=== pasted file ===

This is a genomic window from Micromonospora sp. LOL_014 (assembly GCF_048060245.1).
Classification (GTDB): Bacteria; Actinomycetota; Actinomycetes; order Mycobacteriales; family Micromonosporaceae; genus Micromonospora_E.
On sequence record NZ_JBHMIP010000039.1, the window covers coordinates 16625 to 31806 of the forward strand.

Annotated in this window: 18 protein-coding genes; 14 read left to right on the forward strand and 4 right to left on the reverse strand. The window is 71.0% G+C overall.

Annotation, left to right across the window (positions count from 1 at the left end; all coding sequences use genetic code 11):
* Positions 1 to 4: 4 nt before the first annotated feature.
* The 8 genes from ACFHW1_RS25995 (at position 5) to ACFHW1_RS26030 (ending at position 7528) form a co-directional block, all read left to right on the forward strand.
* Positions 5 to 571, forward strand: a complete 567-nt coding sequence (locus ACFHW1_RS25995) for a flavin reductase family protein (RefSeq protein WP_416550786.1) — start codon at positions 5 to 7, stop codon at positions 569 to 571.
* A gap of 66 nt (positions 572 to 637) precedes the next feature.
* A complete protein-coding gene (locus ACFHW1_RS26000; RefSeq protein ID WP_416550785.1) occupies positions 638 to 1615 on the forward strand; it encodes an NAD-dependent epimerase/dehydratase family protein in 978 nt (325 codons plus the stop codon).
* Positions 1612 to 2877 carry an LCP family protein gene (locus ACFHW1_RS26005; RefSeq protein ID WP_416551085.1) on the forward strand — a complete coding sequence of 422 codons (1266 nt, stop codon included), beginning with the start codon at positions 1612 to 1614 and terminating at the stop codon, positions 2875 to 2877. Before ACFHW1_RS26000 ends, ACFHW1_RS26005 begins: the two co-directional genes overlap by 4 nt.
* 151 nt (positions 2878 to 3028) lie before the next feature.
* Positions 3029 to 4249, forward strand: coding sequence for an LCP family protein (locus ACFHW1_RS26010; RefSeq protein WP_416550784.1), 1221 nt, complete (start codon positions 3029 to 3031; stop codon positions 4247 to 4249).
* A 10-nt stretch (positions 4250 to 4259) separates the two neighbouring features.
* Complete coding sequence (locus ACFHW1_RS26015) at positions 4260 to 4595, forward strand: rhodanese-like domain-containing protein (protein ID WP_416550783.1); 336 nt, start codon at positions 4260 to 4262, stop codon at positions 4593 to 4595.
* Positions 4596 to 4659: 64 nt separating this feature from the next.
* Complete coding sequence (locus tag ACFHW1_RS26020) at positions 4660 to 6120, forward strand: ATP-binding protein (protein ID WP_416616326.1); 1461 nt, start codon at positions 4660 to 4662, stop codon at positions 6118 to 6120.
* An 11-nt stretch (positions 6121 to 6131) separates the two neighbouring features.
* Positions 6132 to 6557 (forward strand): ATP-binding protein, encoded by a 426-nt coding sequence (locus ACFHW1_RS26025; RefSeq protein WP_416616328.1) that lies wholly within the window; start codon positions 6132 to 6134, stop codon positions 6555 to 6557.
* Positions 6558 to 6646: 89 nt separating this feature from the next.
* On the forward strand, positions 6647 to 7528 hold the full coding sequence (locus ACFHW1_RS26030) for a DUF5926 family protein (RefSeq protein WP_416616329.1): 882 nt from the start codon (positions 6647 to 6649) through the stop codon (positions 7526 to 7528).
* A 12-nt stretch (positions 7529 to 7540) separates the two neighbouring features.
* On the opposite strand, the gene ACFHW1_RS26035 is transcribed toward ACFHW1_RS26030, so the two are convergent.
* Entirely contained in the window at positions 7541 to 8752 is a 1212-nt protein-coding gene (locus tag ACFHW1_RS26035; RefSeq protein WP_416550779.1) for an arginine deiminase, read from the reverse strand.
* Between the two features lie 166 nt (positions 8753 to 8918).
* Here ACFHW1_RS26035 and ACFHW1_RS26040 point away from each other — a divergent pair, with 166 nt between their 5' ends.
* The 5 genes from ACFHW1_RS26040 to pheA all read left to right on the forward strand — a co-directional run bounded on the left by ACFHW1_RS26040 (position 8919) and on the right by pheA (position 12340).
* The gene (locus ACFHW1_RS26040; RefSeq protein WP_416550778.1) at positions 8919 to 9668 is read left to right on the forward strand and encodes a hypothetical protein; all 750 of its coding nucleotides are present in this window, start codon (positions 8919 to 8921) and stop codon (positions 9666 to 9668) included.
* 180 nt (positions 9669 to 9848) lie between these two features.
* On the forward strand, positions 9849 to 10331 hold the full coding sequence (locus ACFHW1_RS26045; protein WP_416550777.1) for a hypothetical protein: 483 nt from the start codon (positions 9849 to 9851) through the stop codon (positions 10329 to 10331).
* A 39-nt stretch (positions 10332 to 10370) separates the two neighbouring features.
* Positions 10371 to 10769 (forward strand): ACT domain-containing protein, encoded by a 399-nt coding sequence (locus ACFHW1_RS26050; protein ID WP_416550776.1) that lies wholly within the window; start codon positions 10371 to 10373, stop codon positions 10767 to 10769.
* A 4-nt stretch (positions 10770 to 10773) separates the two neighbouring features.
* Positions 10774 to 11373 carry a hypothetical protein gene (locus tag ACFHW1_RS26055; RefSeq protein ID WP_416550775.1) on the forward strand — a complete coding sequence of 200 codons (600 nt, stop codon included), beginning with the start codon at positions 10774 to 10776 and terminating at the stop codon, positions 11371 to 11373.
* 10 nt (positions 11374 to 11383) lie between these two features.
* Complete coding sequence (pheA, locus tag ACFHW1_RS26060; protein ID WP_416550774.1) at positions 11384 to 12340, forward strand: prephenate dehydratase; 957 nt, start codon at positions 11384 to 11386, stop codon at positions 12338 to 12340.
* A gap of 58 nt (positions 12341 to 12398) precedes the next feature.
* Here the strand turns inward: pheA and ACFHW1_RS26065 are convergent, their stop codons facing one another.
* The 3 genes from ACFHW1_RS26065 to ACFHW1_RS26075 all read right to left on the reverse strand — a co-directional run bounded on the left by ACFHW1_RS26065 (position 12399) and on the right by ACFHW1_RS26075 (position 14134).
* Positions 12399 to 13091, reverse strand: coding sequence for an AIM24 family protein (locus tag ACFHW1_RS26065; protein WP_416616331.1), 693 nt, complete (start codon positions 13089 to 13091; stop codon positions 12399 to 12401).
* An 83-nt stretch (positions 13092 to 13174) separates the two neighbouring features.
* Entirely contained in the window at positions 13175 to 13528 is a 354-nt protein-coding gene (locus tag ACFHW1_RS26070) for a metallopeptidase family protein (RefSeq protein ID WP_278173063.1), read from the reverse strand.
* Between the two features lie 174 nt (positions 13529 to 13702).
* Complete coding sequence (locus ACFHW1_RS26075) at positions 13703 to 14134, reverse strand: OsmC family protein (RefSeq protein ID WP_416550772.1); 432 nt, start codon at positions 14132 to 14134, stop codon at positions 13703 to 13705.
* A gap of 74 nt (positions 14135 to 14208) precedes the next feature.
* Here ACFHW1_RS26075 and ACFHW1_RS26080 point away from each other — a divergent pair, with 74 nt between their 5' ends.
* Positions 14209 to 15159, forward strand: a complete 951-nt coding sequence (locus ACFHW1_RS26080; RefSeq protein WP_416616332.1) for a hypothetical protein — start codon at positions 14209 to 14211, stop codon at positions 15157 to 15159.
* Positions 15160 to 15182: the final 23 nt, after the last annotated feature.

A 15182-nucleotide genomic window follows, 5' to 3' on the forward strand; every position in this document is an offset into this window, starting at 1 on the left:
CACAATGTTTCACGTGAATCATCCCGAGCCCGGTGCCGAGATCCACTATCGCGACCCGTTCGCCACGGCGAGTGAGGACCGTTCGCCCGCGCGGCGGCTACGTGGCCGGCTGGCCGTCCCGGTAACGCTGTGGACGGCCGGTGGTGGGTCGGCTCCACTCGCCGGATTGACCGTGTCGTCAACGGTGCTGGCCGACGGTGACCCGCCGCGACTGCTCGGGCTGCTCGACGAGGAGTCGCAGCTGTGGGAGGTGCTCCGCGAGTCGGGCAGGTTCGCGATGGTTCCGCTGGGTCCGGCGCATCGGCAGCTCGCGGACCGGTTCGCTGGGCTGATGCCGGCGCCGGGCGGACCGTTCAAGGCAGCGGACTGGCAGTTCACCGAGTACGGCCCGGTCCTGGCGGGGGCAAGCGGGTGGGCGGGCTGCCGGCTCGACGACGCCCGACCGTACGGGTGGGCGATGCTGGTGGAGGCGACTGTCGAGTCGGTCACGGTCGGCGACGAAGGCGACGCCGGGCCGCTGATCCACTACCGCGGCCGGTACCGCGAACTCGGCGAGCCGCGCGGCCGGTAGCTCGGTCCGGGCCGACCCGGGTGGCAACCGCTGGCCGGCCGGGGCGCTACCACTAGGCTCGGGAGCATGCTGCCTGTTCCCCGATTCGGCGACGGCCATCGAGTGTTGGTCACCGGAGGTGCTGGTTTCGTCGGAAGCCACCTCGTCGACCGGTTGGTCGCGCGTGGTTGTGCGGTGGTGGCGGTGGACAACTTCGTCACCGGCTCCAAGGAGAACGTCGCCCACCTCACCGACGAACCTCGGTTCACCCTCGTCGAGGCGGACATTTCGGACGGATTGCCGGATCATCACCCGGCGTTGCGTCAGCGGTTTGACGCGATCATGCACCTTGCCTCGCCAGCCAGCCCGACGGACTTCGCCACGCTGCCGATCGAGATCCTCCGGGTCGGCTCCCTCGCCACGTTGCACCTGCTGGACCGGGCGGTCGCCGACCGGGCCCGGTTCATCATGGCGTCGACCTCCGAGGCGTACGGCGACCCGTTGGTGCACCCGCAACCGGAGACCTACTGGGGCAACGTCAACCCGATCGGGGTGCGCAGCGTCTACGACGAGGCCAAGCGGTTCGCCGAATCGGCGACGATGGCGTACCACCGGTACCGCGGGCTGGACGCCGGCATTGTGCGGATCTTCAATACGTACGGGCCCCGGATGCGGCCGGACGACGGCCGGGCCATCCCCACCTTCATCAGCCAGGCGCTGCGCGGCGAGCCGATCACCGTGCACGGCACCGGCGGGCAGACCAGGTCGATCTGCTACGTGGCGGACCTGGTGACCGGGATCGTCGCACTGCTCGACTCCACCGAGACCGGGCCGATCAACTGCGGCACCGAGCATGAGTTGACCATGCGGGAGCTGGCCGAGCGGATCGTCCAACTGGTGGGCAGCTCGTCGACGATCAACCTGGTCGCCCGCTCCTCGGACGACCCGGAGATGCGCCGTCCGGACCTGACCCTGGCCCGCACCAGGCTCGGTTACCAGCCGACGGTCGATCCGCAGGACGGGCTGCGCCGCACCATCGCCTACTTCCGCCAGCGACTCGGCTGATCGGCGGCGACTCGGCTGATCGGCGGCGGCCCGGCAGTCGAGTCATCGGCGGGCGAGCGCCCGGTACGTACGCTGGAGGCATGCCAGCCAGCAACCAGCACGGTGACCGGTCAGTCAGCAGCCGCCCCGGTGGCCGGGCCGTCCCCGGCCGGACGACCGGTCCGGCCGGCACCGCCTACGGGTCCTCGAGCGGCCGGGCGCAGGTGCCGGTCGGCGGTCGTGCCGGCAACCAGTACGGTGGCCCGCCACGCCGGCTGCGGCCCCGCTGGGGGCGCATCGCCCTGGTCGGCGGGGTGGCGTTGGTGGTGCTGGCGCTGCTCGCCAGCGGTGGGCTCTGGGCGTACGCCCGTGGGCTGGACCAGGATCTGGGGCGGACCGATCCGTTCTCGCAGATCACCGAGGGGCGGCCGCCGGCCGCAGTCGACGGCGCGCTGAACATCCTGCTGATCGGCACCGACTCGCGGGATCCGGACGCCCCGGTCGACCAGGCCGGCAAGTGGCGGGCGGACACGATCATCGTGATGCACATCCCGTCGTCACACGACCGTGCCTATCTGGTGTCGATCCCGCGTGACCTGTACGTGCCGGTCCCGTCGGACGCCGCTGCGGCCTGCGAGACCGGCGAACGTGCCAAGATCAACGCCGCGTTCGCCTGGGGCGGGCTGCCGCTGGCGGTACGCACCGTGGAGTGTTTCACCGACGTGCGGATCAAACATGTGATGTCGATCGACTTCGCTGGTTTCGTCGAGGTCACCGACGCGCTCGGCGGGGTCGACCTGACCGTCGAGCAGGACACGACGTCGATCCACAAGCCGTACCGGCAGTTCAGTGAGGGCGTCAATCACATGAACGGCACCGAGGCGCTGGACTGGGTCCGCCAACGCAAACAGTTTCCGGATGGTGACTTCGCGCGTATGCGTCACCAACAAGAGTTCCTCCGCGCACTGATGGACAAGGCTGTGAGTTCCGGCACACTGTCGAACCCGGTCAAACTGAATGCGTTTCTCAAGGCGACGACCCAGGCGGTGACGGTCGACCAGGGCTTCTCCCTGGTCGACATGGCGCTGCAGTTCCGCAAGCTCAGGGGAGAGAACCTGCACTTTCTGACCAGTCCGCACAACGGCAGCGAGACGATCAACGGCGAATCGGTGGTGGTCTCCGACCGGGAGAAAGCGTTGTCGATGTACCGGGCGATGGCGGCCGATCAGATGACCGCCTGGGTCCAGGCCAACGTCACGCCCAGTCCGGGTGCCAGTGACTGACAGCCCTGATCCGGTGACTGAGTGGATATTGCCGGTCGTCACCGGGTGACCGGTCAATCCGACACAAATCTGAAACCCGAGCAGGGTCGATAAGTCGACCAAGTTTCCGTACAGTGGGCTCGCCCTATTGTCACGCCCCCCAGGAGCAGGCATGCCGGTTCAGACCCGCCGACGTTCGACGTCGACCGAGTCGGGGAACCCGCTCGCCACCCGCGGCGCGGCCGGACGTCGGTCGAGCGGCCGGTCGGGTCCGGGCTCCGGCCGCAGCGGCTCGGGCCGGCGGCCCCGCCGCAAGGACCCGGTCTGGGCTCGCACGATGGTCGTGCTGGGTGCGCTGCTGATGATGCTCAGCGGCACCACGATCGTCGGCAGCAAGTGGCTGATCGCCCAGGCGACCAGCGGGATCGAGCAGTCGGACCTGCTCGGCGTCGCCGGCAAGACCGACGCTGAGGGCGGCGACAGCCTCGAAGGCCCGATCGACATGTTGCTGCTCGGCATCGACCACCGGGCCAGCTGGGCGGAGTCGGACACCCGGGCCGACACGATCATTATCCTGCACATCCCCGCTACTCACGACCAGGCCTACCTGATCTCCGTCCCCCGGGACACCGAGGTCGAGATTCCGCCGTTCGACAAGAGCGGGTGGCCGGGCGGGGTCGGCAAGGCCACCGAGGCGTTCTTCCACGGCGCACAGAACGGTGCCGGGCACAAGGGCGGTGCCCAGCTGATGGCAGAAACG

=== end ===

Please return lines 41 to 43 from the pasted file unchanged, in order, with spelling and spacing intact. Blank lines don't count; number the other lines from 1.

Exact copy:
* An 83-nt stretch (positions 13092 to 13174) separates the two neighbouring features.
* Entirely contained in the window at positions 13175 to 13528 is a 354-nt protein-coding gene (locus tag ACFHW1_RS26070) for a metallopeptidase family protein (RefSeq protein ID WP_278173063.1), read from the reverse strand.
* Between the two features lie 174 nt (positions 13529 to 13702).